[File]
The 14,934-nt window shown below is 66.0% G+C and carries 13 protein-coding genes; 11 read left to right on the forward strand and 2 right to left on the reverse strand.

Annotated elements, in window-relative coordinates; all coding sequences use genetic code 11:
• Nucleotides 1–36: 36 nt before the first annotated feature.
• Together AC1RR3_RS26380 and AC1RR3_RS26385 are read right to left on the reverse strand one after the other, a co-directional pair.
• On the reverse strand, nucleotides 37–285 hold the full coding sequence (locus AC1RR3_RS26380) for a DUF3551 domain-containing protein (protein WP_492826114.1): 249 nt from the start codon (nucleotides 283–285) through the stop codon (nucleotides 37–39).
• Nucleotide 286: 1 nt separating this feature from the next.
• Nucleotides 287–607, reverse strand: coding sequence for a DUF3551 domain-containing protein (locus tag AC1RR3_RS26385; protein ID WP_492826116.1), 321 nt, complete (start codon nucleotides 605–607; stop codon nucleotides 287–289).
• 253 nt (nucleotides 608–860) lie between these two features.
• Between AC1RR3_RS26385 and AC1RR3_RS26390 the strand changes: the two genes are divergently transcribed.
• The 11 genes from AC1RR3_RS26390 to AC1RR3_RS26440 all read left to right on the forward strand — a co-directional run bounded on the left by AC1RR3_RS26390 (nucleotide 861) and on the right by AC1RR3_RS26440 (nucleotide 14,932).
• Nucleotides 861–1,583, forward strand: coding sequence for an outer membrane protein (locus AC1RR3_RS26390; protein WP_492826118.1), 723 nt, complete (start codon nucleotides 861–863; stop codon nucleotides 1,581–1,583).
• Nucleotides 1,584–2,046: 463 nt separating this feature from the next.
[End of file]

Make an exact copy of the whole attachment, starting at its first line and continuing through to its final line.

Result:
The 14,934-nt window shown below is 66.0% G+C and carries 13 protein-coding genes; 11 read left to right on the forward strand and 2 right to left on the reverse strand.

Annotated elements, in window-relative coordinates; all coding sequences use genetic code 11:
• Nucleotides 1–36: 36 nt before the first annotated feature.
• Together AC1RR3_RS26380 and AC1RR3_RS26385 are read right to left on the reverse strand one after the other, a co-directional pair.
• On the reverse strand, nucleotides 37–285 hold the full coding sequence (locus AC1RR3_RS26380) for a DUF3551 domain-containing protein (protein WP_492826114.1): 249 nt from the start codon (nucleotides 283–285) through the stop codon (nucleotides 37–39).
• Nucleotide 286: 1 nt separating this feature from the next.
• Nucleotides 287–607, reverse strand: coding sequence for a DUF3551 domain-containing protein (locus tag AC1RR3_RS26385; protein ID WP_492826116.1), 321 nt, complete (start codon nucleotides 605–607; stop codon nucleotides 287–289).
• 253 nt (nucleotides 608–860) lie between these two features.
• Between AC1RR3_RS26385 and AC1RR3_RS26390 the strand changes: the two genes are divergently transcribed.
• The 11 genes from AC1RR3_RS26390 to AC1RR3_RS26440 all read left to right on the forward strand — a co-directional run bounded on the left by AC1RR3_RS26390 (nucleotide 861) and on the right by AC1RR3_RS26440 (nucleotide 14,932).
• Nucleotides 861–1,583, forward strand: coding sequence for an outer membrane protein (locus AC1RR3_RS26390; protein WP_492826118.1), 723 nt, complete (start codon nucleotides 861–863; stop codon nucleotides 1,581–1,583).
• Nucleotides 1,584–2,046: 463 nt separating this feature from the next.